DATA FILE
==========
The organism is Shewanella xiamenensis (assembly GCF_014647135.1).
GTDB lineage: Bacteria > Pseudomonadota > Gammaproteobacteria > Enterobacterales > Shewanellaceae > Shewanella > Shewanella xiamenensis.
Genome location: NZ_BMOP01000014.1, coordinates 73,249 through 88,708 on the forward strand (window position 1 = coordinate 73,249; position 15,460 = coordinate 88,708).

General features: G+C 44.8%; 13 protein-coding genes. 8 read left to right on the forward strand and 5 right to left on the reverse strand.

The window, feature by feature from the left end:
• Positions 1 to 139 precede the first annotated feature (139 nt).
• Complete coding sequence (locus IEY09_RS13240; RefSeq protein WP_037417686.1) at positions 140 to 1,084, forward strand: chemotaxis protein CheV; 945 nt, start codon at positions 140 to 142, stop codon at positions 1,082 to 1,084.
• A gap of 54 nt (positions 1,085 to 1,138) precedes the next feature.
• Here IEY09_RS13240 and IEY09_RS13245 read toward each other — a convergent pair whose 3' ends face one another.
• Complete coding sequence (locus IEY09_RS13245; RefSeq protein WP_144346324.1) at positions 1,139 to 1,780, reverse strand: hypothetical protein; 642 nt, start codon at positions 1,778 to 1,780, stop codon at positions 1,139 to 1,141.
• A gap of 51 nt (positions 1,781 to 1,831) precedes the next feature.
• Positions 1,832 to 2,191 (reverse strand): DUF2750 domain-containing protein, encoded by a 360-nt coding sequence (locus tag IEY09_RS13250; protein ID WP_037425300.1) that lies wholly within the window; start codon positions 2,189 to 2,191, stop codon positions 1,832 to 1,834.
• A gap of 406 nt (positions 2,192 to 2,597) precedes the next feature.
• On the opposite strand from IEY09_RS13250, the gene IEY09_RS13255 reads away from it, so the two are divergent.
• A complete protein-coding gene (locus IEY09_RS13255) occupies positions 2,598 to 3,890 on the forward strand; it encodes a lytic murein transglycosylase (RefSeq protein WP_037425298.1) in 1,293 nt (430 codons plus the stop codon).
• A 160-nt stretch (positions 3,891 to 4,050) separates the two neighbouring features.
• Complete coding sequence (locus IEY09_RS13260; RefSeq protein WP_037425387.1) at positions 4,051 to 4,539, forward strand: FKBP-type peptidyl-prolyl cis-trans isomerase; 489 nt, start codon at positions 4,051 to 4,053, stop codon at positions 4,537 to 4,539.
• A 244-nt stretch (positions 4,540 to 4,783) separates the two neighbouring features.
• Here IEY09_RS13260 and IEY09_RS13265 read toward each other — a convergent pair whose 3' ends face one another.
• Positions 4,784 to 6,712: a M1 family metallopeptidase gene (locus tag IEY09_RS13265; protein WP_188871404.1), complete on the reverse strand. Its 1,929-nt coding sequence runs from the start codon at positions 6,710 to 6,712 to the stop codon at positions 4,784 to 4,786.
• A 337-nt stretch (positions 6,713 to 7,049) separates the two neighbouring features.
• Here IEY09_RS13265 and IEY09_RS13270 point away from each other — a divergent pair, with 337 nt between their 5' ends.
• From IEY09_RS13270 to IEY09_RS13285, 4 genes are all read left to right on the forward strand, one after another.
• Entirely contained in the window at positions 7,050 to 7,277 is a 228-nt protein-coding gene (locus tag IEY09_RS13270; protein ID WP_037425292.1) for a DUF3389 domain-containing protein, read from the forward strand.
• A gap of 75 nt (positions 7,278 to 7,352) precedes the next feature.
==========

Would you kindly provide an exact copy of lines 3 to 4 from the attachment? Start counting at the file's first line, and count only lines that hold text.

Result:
Genome location: NZ_BMOP01000014.1, coordinates 73,249 through 88,708 on the forward strand (window position 1 = coordinate 73,249; position 15,460 = coordinate 88,708).

General features: G+C 44.8%; 13 protein-coding genes. 8 read left to right on the forward strand and 5 right to left on the reverse strand.